Ireland hasn’t typically been a corporation capital throughout history, however, you are arriving at just the right time! Ireland is emerging from a very rough recession and in parts of the country its negative effects can still be felt. However, Dublin has seen an increase in international corporations setting up homes in the capital which has brought in much needed money and economic stability. Companies such as Facebook, Google, Twitter, LinkedIn, Airbnb, Dropbox and Etsy have all established offices in Dublin – so if you want to intern with a tech giant or multi-national company, then Dublin is your destination hotspot!
4. Dublin is a small and compact city
Making it extremely easy to navigate. Whilst the city does have an excellent public transport system with busses that can literally take you to any part of the city on any given day, you will always be able to walk most places in the city centre without a worry. Just remember to pack your umbrella – see point two above for reasons why!
5. Gaelic Football
You have never seen a sport like it – so if you are a sports fan then Dublin is going to be a great city for you while you complete your internship! Gaelic Football is the national sport and it is strange but interesting to watch drawing crowds of up to 80,000 people. It is played like a mixture of soccer and rugby – and only the Irish know all of the rules.
But if Gaelic Football isn’t your thing then you will still find plenty of soccer, rugby and cricket matches to watch, the Irish are a tad sports mad!
6. St. Patricks Day
St. Patricks Day (or St. Paddy’s Day as it is colloquially known) is Ireland’s largest annual celebration held on March 17th. Also known as the Feast of Saint Patrick it is a celebration marking the death of Saint Patrick in 461AD and the arrival of Christianity to Ireland. There are many parades, parties and events on during the St. Patricks Day celebrations so it is a wonderful time to be in Dublin.
It is tradition to dress like a Leprechaun, wear all green clothing and have the Shamrock symbol appearing somewhere on your costume (which is the national flora symbol of Ireland). The Irish know how to throw a great party, so definitely get involved in the St. Paddy’s Day celebrations!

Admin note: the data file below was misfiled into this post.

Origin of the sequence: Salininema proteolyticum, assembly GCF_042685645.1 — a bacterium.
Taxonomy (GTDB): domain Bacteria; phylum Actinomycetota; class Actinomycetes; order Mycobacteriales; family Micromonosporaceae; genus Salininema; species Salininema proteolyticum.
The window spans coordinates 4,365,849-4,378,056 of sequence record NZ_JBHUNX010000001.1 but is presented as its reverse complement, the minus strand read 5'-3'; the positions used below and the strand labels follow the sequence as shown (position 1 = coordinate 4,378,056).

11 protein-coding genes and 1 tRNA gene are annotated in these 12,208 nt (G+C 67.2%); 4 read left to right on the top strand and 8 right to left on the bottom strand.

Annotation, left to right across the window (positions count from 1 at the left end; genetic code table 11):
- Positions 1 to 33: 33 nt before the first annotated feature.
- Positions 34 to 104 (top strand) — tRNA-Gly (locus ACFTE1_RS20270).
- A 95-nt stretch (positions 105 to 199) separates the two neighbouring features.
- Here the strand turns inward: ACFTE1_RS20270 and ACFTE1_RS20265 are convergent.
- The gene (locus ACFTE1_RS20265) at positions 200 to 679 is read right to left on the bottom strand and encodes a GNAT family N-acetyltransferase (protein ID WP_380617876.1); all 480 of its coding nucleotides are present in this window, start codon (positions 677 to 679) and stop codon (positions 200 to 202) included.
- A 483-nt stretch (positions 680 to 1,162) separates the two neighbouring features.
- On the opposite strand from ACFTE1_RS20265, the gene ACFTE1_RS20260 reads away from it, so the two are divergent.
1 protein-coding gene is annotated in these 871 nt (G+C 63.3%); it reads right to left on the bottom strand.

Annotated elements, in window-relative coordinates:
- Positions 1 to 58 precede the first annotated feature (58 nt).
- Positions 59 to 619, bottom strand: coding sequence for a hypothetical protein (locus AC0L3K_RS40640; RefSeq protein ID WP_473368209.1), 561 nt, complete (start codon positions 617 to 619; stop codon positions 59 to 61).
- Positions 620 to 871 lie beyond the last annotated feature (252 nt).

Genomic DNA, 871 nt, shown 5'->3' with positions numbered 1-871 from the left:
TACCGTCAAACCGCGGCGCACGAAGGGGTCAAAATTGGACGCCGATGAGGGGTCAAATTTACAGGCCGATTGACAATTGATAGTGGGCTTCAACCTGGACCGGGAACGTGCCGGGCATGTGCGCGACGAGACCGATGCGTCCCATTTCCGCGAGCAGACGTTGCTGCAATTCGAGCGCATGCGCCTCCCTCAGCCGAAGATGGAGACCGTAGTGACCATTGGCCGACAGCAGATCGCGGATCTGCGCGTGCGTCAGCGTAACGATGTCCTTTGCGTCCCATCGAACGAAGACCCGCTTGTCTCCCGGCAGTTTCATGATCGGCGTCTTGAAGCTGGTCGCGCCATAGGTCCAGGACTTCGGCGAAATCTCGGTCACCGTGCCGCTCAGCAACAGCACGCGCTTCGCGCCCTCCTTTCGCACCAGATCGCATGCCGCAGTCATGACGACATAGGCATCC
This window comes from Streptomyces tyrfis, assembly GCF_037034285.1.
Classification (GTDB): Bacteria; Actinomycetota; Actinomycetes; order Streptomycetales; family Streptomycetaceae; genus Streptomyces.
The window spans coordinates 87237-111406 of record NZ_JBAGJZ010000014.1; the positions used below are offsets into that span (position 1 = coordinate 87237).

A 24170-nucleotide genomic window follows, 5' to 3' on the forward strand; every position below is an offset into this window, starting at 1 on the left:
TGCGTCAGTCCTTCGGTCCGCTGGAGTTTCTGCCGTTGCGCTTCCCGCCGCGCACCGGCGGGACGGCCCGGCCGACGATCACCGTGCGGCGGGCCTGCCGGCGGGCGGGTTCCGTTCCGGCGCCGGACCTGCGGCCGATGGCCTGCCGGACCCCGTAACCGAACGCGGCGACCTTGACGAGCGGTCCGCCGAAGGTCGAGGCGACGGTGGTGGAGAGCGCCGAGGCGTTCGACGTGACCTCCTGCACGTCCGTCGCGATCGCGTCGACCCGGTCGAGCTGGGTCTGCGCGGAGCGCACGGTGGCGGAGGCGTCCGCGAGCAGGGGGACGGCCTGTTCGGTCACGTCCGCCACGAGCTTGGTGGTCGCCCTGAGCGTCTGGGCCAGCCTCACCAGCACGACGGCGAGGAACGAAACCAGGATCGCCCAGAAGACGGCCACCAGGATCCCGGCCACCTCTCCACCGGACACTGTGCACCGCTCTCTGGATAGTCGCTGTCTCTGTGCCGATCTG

7. The Irish Police, An Garda Siochána
No, this is not a joke. The Irish police make it onto the list of reasons to choose Dublin! This is the only city in the world where you want to say you’ve had a “run in” with the police! This is because the Irish police force, known as An Garda Siochána, are known for their joker antics and super friendly attitudes. If you’re in Dublin for an extended period of time, no doubt you will come home with many stories of the An Garda Siochána!
8. Food all day long
When you think of Irish food, all that may come to mind is potato and sausage and whilst these are Irish staples, there is so much more food on offer. Ireland has a large variety of fresh fruit and vegetables which you can buy very cheaply. Furthermore, their portion sizes are gigantic so you will often be able to split a restaurant meal between two people or take half home for lunch the next day.
9. The Camden Mile
Ok, now we’re talking business – pub business. Where can you find a great variety of pubs, bars and restaurants open 7 days a week and all within walking distance of each other, I might hear you ask? Well, The Camden Mile is the spot for you! Located on Camden Street in the city centre of Dublin, The Camden Mile is arguably the liveliest spot in Dublin. There are 27 pubs in total ranging from sports bars, live music venues, cozy romantic corners and open, airy beer garden set ups – basically every kind of pub imaginable exists on The Camden Mile!
Have I mentioned that Ireland is magical? Have I mentioned that Ireland is green? If you’re a nature buff who loves to explore, hike and get lost in your natural surroundings then Dublin is going to be a great choice for you! Dublin is home to many natural wonders and scenic gardens where you will be able to get lost for days on end.